Q: How was the cast selected? We know some are your friends, but were they picked to suit the characters based from the scripts? I always wonder how theatre casts are selected.
IDA: Well the truth is, Sue & I knew we needed and wanted 2 male actors who can switch roles in one night swiftly. That reads damn good actors who.. yes, are aesthetically pleasing too. Plus if you want to get these very busy big names, you’ve got to dangle something that will make them go…”Ooh, that’s going to be a challenge!” And the truth is, I have wanted to direct Zahim for many years now. I just didn’t have the right text. And Gavin & I have worked quite a few times together. I saw him last in “Someone To Watch Over Me” and thought to myself, “YEP! Sue & I made the right decision!” His acting has matured and grown with him it’s pretty amazing. And his PROFESSIONALISM is just unbeatable! The other roles, we had a reading/audition organised almost 2 years ago. Stephanie blew me away for the simple fact she came with headshots and resume and even a change of clothes in case I wanted to see her in ‘Nicole’s’ office attire. Tania actually gave the best read, to be honest. The 2 other boys know this – we had a really tough time casting for Chris though we found someone by May, and actually had a different Benjamin initially. But then they both pulled out in July- for their own different reasons. So the search for Father Benjamin & Chris re-started. I caught some of Vince in AF1, and when Sue put his name towards me, I thought if he could do those different genres of music- he can damn well learn to act properly! And I had seen and heard of Ash, and when he came to meet me for a reading, he gave a pretty damn good read. So here we are. That’s how I cast my cast. 🙂
Q: I really like the twist in Apocalips, did you put any adjustment or personal input in it or its all from the playwright’s script/story?
IDA: The writer. We had minor adjustments made of course, but it’s otherwise from Ivan’s head. I just made it farcical.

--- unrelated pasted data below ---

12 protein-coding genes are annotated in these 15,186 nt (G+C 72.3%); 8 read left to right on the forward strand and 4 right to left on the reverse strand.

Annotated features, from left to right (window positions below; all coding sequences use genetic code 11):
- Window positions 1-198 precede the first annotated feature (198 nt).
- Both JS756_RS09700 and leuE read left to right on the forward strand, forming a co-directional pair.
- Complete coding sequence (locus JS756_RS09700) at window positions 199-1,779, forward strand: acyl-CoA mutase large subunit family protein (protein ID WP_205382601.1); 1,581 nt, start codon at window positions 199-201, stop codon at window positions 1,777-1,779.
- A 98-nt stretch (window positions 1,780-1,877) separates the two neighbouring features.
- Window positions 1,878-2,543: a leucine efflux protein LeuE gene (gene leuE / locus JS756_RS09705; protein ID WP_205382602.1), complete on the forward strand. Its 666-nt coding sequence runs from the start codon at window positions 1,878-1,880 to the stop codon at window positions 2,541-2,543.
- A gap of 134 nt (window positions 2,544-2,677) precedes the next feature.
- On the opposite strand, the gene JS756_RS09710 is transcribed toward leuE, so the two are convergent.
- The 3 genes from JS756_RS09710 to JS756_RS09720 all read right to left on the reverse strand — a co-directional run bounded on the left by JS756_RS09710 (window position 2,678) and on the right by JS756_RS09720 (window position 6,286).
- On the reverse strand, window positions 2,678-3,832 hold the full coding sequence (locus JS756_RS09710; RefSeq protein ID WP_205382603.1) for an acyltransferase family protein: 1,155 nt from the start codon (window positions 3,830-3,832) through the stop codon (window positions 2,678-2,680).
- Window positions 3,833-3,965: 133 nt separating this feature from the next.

Q: This, I heard, is Ivan Yeo’s debut as a playwright. How did you find him or how did you come across the script?
IDA: It’s Ivan’s first PLAY. he’s written short films and tv shows… I’m not sure if he has had any of them produced though. He’s got a twisted, quirky, brilliant mind. LOVE!
Q: The first play, What’ll Break You seems quite short, although quite heavy. I would love to see it interpreted on screen. Would you venture into that? Usually, movies are adapted into plays. But do you think Malaysian audience or even the theatre people ready to adapting plays to screens?
IDA: Yes, I would. But let me get over this first. Well, Zahim just adapted Jit Murad’s “Spilt Gravy On Rice” into a big screen flick. And from what I’ve seen, it looks pretty damn good! Actually Jit (and Ivan)’s writings read like a film. It’s been up to the directors to translate them for theatre… Re: What’ll Break You/Apocalips, Ivan and I (& hopefully Sue too!) actually want to take them to singapore… Must find the other Ivan in my life then… Ivan Heng of WildRIce.
(Ida, eyeing for Ivan Heng, huh? 😉 ) Well, I hope you guys who are reading gets to learn a lot from the production as I have when I got the answers to my questions. Please please please go and watch it for yourself. And no, I’m not paid to do this review and promote the play(S). As artists, we crave recognition. And I think they’re as good and deserving of such praises and recognition.
What’ll Break You / Apocalips is currently being staged at KL Performing Arts Centre (KLPac) from 3rd November until 13th November. Call 0340479000 to book your tickets today! I guarantee you, it’s totally worth it!